Occupy Central pro-democracy movement founder Chu Yiu-ming cries as he speaks to the media after getting his suspended sentence on his involvement in the Occupy Central, also known as “Umbrella Movement”, in Hong Kong, China April 24, 2019. REUTERS/Tyrone Siu
April 24, 2019
By James Pomfret and Jessie Pang
HONG KONG (Reuters) – A Hong Kong court jailed four leaders of 2014 pro-democracy protests on Wednesday amid heightened concerns over the decline of freedoms in the China-ruled city nearly five years after activists took to the streets in mass protests.
The sentencing of the nine activists followed a near month-long trial that was closely watched as China’s Communist Party leaders have put Hong Kong’s autonomy under increasing strain, stoking concern among foreign governments, rights groups and business people.
Law professor Benny Tai, 54, and retired sociologist Chan Kin-man, 60, were both jailed for 16 months for conspiracy to commit public nuisance tied to the protests that paralyzed parts of the Asian financial center for 79 days in late 2014 and became known as the Umbrella Movement.
Their sentence had been reduced by two months given their clean criminal record and positive character, Justice Johnny Chan said.
Pro-democracy lawmaker Shiu Ka-chun and activist Raphael Wong were both jailed for eight months for inciting public nuisance.
“We maintain our determination to achieve universal suffrage … this won’t change,” Wong shouted out in court as he was taken away.
Since the city returned to Chinese rule in 1997, critics say Beijing has reneged on a commitment to maintain Hong Kong’s high degree of autonomy and freedoms under a “one country, two systems” arrangement.
The protesters had demanded that China’s Communist Party leaders allow genuine universal suffrage in Hong Kong to select its leader. Police cleared the demonstrators in December 2014, and authorities granted no democratic concessions.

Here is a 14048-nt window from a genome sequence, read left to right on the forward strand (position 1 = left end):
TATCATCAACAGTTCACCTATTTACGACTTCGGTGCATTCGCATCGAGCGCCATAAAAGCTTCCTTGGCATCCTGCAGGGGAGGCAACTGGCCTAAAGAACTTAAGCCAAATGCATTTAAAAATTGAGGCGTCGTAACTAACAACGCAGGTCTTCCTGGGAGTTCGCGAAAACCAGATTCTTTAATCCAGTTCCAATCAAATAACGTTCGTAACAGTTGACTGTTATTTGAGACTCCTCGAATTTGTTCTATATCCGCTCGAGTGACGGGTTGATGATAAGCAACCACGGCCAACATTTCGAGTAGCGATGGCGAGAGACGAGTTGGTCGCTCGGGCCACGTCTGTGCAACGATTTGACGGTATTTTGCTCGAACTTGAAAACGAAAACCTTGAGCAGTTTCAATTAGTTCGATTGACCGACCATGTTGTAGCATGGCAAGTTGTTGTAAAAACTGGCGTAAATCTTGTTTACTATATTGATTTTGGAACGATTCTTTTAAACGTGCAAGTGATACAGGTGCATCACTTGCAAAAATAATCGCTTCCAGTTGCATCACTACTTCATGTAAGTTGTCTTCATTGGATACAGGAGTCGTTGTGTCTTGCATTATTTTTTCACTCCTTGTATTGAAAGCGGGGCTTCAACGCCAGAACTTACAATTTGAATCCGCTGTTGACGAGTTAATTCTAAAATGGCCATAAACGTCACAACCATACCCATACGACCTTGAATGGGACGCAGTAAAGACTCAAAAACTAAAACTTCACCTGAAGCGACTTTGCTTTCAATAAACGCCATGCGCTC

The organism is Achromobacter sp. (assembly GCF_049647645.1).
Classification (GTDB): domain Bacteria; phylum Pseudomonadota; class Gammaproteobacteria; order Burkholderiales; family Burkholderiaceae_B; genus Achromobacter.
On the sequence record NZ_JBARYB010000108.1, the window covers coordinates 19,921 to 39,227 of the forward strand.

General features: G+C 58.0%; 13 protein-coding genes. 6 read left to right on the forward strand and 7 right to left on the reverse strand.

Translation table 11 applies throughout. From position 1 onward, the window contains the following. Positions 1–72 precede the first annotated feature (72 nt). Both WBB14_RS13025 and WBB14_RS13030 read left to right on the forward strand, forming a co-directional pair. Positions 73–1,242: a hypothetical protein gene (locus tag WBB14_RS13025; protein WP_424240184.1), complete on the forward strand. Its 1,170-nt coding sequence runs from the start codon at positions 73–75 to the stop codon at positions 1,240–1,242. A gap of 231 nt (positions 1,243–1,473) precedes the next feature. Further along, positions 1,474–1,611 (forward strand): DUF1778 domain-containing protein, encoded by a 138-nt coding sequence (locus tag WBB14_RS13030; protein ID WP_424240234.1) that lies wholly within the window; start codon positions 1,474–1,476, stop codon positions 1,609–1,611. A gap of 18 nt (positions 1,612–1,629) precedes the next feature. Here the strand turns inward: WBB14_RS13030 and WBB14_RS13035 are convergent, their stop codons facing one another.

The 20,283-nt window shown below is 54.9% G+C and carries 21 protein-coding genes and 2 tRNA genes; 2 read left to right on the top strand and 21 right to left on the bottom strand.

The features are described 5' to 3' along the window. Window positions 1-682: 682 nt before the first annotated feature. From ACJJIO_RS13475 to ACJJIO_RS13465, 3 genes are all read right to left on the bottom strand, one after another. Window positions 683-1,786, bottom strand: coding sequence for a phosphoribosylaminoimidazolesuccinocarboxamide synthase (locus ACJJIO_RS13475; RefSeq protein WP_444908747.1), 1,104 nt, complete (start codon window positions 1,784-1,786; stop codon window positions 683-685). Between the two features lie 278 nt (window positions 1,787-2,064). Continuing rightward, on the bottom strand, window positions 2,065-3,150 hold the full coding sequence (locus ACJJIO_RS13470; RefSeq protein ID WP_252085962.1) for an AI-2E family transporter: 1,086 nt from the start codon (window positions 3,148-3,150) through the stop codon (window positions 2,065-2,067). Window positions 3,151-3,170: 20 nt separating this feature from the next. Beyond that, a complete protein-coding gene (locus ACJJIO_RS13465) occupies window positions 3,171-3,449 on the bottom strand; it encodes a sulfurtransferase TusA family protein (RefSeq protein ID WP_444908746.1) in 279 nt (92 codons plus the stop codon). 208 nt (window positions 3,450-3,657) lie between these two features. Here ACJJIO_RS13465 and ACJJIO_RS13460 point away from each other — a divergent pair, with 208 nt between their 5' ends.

Chan, in passing sentence, acknowledged the right to civil disobedience and the right to assembly and free speech, but said the protracted road blockages had caused suffering to the public and that some restrictions on freedoms were necessary in a democratic society.
Retired pastor Chu Yiu-ming, 75, received a suspended sentence, as did veteran democrat Lee Wing-tat and former student leader Eason Chung, with the judge taking into account their ages, public service and clean records.
Another former student leader, Tommy Cheung, was ordered to carry out 200 hours of community service.
Tanya Chan, a lawmaker, had her sentencing postponed until June 10 on medical grounds.
Several hundred supporters, many wearing yellow bands and holding yellow umbrellas, a symbol of the protests, gathered outside the West Kowloon Law Courts. Some sobbed after the sentences were announced while others chanted demands for genuine democracy.
The trial of the activists was considered the most significant legal maneuver by authorities to punish those involved in the 2014 protests, called Occupy Central, in reference to the city’s central business district.
The demonstrations were Hong Kong’s biggest and most protracted in recent decades and one of the boldest challenges to China’s leaders since pro-democracy protests in and around Beijing’s Tiananmen Square in 1989.
Organisers estimated that more than one million people took part in the protests over nearly three months.
Authorities have clamped down on opposition forces, disqualified democratic legislators, jailed activists and banned a pro-independence political party.
Before the sentencing, rival political groups outside the court had taunted each other, with pro-democracy activists calling for Hong Kong leader Carrie Lam to step down, while Beijing loyalists chanted: “Go away. Go occupy London.”
The activist leaders earlier urged supporters to take to the streets this Sunday to protest against proposed extradition laws that would allow people to be sent from Hong Kong to mainland China for trial.